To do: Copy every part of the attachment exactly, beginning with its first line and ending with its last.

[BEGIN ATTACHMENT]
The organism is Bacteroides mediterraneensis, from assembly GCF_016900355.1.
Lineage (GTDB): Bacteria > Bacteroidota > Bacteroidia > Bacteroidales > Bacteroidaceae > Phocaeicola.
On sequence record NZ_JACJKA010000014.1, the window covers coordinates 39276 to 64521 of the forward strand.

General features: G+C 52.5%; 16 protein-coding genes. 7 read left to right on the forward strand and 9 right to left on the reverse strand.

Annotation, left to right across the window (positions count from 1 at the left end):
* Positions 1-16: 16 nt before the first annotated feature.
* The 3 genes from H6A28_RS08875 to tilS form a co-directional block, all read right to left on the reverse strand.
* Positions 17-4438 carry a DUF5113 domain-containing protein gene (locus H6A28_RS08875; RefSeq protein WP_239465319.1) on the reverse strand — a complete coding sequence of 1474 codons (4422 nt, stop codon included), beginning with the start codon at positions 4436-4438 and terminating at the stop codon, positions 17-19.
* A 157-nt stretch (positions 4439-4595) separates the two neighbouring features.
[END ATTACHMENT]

The organism is Bacteroides mediterraneensis, from assembly GCF_016900355.1.
Lineage (GTDB): Bacteria > Bacteroidota > Bacteroidia > Bacteroidales > Bacteroidaceae > Phocaeicola.
On sequence record NZ_JACJKA010000014.1, the window covers coordinates 39276 to 64521 of the forward strand.

General features: G+C 52.5%; 16 protein-coding genes. 7 read left to right on the forward strand and 9 right to left on the reverse strand.

Annotation, left to right across the window (positions count from 1 at the left end):
* Positions 1-16: 16 nt before the first annotated feature.
* The 3 genes from H6A28_RS08875 to tilS form a co-directional block, all read right to left on the reverse strand.
* Positions 17-4438 carry a DUF5113 domain-containing protein gene (locus H6A28_RS08875; RefSeq protein WP_239465319.1) on the reverse strand — a complete coding sequence of 1474 codons (4422 nt, stop codon included), beginning with the start codon at positions 4436-4438 and terminating at the stop codon, positions 17-19.
* A 157-nt stretch (positions 4439-4595) separates the two neighbouring features.